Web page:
Sandra Sucher is a professor of management practice at Harvard Business School and an internationally recognized researcher on the subject of trust. Sandra shares her research findings about trust, and why leaders are often working against their natural instincts once they’ve been promoted. Trust is not just one thing we have to develop, it’s four things.
[3:55] There are six different kinds of apologies that you can make.
[7:25] It’s so hard to apologize when you know your intentions were good.
[8:20] The four elements of trust are:
[10:55] Jim tends to see a lot of people failing at competence when trying to build trust.
[14:55] The very behaviors that make you trustworthy can also begin to disappear when you become a leader. Sandra dives deeper into this and what research has shown.
[16:25] Just by being the leader, you can stop caring about your peers and turn inward and act selfishly. Absolute power corrupts absolutely is a true statement.
[17:35] We’re asking a lot from our leaders. We are almost asking them to act against their natural instincts.
[21:00] Sandra answers the questions on whether “selfless leaders” are truly trustworthy.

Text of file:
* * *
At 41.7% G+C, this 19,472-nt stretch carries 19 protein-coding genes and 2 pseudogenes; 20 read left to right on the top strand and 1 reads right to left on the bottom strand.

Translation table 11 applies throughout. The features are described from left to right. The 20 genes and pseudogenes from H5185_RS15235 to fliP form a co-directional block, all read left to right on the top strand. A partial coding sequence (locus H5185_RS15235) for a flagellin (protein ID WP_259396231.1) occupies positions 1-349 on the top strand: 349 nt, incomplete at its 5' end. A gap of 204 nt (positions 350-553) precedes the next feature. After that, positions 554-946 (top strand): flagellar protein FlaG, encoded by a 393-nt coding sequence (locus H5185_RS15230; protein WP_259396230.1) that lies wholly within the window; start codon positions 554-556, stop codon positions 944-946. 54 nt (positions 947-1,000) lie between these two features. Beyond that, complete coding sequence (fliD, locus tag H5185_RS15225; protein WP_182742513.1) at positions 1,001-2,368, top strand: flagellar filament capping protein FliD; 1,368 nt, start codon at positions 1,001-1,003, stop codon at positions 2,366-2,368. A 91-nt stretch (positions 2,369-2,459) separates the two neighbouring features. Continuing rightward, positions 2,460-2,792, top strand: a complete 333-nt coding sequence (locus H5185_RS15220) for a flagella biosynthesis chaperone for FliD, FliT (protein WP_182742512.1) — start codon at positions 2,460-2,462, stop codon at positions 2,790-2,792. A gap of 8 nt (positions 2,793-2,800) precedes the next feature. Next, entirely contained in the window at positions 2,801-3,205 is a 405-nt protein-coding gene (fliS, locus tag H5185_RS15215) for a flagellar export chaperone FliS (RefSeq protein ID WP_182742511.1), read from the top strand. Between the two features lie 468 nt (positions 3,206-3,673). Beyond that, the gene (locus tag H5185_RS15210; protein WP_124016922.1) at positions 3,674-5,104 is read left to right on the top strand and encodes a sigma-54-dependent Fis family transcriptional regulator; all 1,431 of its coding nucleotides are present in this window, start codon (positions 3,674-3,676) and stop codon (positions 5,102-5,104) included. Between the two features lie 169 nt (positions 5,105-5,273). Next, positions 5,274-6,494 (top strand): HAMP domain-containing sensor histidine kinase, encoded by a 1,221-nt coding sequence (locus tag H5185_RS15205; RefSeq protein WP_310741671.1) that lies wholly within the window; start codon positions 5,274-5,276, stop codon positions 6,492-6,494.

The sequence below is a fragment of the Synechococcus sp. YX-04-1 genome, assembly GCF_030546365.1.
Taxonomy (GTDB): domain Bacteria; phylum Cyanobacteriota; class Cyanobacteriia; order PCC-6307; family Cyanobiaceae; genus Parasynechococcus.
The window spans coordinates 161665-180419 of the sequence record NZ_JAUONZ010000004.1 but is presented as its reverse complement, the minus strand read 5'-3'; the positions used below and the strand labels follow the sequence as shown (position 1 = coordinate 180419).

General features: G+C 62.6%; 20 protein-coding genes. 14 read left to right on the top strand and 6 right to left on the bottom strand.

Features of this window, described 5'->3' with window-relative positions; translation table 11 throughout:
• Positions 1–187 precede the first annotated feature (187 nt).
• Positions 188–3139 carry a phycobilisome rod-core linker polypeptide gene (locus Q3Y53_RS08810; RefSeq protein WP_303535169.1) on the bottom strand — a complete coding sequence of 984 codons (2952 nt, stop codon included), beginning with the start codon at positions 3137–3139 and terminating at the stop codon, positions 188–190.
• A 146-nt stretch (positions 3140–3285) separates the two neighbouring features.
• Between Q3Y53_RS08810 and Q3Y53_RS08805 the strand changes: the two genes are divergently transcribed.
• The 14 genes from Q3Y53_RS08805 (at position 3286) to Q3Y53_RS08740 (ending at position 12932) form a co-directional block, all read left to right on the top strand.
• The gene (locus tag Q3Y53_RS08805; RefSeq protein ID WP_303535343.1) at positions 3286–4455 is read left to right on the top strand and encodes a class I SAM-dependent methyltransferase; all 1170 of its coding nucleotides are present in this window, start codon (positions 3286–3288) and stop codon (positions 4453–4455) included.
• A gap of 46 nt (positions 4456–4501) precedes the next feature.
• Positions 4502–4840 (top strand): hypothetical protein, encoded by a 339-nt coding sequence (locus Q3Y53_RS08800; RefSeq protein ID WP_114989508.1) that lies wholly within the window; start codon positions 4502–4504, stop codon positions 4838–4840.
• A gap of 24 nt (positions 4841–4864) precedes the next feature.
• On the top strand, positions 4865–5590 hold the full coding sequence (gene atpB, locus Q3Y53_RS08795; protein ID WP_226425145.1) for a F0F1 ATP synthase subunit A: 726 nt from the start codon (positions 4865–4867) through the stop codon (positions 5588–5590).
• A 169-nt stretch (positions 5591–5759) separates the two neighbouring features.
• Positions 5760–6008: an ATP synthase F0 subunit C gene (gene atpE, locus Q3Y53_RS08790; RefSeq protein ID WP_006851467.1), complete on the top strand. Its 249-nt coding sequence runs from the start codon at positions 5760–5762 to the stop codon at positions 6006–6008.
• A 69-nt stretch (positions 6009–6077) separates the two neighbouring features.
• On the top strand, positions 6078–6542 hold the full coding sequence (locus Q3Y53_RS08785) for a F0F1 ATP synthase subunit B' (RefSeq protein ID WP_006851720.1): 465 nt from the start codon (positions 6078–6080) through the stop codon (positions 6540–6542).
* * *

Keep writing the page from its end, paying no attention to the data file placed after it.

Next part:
[23:35] We don’t always have to like a person in order for us to trust someone.
[25:35] If you just look at survey results in the Net Promoter Score system, you’re missing a wide variety of details and information your customers are telling you.
[26:55] With the increase in AI and the use of technology to determine if someone is trustworthy, Sandra explores whether we should rely on the data or rely on our gut instead.
[32:05] Here are three questions you should be asking your employees:
- How has your COVID-19 been?
- How have we done as a business?
- What’s one challenge that you face in this new world that we can help you with?
[35:25] We tend to focus on whether a leader is trustworthy, but there’s more of an emphasis today on whether a company can be trusted.
[40:45] Trust is a relationship that’s running in the background at all times. You will always have opportunities to earn it and to lose it.
[41:15] Listener challenge: Take a long-term perspective on building trust. It takes time, but work at it bit by bit.